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When Politics Is Really Hardball — Baseball's Opening Day

New York Mayor Bill de Blasio throws the ceremonial first pitch Tuesday. Even though he was flanked by children, the Mets home crowd booed de Blasio — an unabashed Red Sox fan.
John Minchillo
New York Mayor Bill de Blasio throws the ceremonial first pitch Tuesday. Even though he was flanked by children, the Mets home crowd booed de Blasio — an unabashed Red Sox fan.

Opening day of the 2014 Major League Baseball season started without the world's most famous southpaw, President Obama, throwing out the first pitch at Washington Nationals Park.

The Nationals were in New York City, where they began their season against the New York Mets with a 9-7 win.

But political, if not pitching, firepower was still represented on the mound. The 6-foot 5-inch Mayor Bill de Blasio of New York threw out the first pitch. He threw a strike but was booed nonetheless, partly because he's mayor, probably more because he's an unabashed Red Sox fan in a city that detests them. And he got the Bronx cheer, despite having small children in the photo op with him, which might have kept people elsewhere from booing him. But not in New York.

As the national pastime for more than a century, baseball has long gone hand in glove with politics. The steroid scandals of recent years seem to have done nothing to change that. There aren't many other photo ops a politician can take part in that scream out patriotism and tradition, possibility and fun, than throwing the first pitch.

Presidential involvement in the ceremony dates back to William Howard Taft in April 1910. Back then, presidents did the toss from the stands. For some reason, presidents kept up this practice of pitching from the stands for decades, even though there was an obviously better approach.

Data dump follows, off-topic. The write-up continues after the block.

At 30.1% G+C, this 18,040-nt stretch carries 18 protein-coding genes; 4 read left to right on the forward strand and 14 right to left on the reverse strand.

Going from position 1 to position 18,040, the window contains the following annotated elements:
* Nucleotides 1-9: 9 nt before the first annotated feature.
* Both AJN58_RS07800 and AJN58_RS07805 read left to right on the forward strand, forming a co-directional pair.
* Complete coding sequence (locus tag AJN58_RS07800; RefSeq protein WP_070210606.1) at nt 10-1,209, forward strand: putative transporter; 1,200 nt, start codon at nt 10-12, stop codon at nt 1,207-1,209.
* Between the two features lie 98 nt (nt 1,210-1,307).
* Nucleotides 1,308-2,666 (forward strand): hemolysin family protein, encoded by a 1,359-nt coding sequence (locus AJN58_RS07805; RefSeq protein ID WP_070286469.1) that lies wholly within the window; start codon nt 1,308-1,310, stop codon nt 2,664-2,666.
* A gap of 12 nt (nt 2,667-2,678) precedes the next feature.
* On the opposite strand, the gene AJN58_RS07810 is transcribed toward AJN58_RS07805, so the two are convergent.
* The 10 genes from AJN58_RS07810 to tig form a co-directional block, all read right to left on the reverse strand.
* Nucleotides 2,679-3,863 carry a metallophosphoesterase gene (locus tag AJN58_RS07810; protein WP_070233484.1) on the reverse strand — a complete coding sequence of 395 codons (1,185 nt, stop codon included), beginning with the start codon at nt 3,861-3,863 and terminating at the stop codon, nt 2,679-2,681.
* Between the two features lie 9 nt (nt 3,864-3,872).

It was Ronald Reagan who became the first president to throw the first pitch from the mound. Reagan, actor that he was, knew how to use a stage, and there are few better stages in sport than a pitcher's mound.

But throwing the pitch from the mound brought new risks — the potential embarrassment of an errant pitch that could make a politician the butt of jokes.

Like when in 1986 Vice President George H.W. Bush, a collegiate baseball star at Yale University, pitched one into the dirt well before the catcher, a scene wonderfully captured in What It Takes: The Way to the White House by the late Richard Ben Cramer.

Bush's son, President George W. Bush, perhaps one of the best athletes to inhabit the White House, on the other hand, could just about always be counted on to hit the strike zone. President Obama? Not so much.

Throwing out the first pitch on opening day, or during a championship series for that matter, is one of those unenumerated powers of the presidency. Alas, declaring the official start of Major League Baseball a national holiday isn't.

As White House spokesman Josh Earnest explained to the more than 102,000 people who signed a White House petition asking for the president to declare the day a holiday:

"While we are sympathetic to your pitch to make Opening Day a national holiday, it's a little outside our strike zone: creating permanent federal holidays is traditionally the purview of Congress. So, it's up to the men and women on Capitol Hill to decide whether to swing at this pitch.

"To celebrate Opening Day, we'll be honoring the 2013 World Series champions, the Boston Red Sox, here at the White House on Tuesday."

Copyright 2021 NPR. To see more, visit https://www.npr.org.

Frank James joined NPR News in April 2009 to launch the blog, "The Two-Way," with co-blogger Mark Memmott.